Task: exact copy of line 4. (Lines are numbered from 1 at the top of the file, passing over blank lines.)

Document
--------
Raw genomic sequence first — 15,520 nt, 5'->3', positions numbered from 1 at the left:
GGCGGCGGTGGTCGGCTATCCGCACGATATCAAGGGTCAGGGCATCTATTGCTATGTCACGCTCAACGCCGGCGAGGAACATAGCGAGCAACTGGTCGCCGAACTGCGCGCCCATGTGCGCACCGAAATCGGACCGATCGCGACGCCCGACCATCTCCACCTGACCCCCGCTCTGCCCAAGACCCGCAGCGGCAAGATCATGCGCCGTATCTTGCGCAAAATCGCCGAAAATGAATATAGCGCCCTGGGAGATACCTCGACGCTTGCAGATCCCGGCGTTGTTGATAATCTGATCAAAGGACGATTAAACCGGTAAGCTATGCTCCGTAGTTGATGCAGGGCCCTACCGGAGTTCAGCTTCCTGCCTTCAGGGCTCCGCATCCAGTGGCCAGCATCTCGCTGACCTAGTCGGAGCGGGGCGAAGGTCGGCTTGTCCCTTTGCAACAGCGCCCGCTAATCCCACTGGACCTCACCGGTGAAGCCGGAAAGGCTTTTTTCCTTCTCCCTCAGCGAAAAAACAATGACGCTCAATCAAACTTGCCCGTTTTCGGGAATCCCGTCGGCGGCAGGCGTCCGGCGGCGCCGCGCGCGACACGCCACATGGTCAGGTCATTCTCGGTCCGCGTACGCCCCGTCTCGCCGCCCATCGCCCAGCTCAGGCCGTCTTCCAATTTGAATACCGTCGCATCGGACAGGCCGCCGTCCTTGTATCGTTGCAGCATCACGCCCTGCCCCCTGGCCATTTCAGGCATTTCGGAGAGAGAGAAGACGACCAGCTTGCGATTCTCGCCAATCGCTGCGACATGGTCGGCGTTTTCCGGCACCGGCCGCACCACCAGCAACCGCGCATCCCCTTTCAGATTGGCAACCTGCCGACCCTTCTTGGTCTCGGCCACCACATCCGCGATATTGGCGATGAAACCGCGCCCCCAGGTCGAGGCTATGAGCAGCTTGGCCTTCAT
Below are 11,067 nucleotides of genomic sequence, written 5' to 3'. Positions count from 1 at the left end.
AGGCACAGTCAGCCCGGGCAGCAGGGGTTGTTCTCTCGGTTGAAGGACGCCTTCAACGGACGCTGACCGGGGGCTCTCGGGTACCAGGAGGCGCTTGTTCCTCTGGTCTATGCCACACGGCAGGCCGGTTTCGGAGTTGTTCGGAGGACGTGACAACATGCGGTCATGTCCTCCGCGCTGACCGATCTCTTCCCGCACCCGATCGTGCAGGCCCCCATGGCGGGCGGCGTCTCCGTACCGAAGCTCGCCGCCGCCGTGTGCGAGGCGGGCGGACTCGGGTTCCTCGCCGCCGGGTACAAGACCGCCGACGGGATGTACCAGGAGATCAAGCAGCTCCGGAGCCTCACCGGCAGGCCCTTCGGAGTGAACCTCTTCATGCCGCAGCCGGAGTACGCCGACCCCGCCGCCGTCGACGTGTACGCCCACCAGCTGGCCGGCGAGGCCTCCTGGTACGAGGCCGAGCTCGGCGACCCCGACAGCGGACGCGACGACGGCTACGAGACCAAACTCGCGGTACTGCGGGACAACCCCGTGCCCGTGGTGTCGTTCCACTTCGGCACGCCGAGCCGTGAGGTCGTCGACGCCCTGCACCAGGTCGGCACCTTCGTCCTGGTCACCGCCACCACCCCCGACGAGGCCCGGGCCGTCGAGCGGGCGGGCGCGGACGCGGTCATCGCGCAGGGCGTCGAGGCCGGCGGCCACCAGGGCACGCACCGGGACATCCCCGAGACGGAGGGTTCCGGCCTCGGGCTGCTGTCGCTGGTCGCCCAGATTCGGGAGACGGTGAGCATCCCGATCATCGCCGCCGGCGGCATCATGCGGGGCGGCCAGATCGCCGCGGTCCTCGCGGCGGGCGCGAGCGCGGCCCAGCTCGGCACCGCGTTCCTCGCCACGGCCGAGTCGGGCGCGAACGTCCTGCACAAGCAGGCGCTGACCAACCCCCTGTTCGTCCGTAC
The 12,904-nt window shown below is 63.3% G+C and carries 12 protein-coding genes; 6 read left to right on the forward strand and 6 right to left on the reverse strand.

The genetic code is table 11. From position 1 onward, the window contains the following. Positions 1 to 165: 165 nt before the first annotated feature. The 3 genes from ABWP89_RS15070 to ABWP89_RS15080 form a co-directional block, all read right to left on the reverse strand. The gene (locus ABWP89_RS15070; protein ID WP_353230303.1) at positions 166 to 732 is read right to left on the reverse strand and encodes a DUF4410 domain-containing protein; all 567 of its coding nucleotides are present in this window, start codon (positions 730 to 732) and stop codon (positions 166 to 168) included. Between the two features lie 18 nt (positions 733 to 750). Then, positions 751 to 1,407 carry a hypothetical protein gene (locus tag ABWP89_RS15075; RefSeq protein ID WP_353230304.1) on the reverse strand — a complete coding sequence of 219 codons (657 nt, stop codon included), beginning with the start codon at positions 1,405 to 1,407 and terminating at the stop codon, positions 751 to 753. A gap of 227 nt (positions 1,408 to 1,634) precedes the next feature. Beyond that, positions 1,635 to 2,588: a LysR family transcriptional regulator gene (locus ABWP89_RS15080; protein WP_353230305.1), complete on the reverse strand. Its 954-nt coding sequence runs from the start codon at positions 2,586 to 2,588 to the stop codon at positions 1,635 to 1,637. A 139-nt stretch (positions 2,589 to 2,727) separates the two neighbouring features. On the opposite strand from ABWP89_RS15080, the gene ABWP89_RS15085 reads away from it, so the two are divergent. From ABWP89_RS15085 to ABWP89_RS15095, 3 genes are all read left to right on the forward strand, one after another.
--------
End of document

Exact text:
AGGCACAGTCAGCCCGGGCAGCAGGGGTTGTTCTCTCGGTTGAAGGACGCCTTCAACGGACGCTGACCGGGGGCTCTCGGGTACCAGGAGGCGCTTGTTCCTCTGGTCTATGCCACACGGCAGGCCGGTTTCGGAGTTGTTCGGAGGACGTGACAACATGCGGTCATGTCCTCCGCGCTGACCGATCTCTTCCCGCACCCGATCGTGCAGGCCCCCATGGCGGGCGGCGTCTCCGTACCGAAGCTCGCCGCCGCCGTGTGCGAGGCGGGCGGACTCGGGTTCCTCGCCGCCGGGTACAAGACCGCCGACGGGATGTACCAGGAGATCAAGCAGCTCCGGAGCCTCACCGGCAGGCCCTTCGGAGTGAACCTCTTCATGCCGCAGCCGGAGTACGCCGACCCCGCCGCCGTCGACGTGTACGCCCACCAGCTGGCCGGCGAGGCCTCCTGGTACGAGGCCGAGCTCGGCGACCCCGACAGCGGACGCGACGACGGCTACGAGACCAAACTCGCGGTACTGCGGGACAACCCCGTGCCCGTGGTGTCGTTCCACTTCGGCACGCCGAGCCGTGAGGTCGTCGACGCCCTGCACCAGGTCGGCACCTTCGTCCTGGTCACCGCCACCACCCCCGACGAGGCCCGGGCCGTCGAGCGGGCGGGCGCGGACGCGGTCATCGCGCAGGGCGTCGAGGCCGGCGGCCACCAGGGCACGCACCGGGACATCCCCGAGACGGAGGGTTCCGGCCTCGGGCTGCTGTCGCTGGTCGCCCAGATTCGGGAGACGGTGAGCATCCCGATCATCGCCGCCGGCGGCATCATGCGGGGCGGCCAGATCGCCGCGGTCCTCGCGGCGGGCGCGAGCGCGGCCCAGCTCGGCACCGCGTTCCTCGCCACGGCCGAGTCGGGCGCGAACGTCCTGCACAAGCAGGCGCTGACCAACCCCCTGTTCGTCCGTAC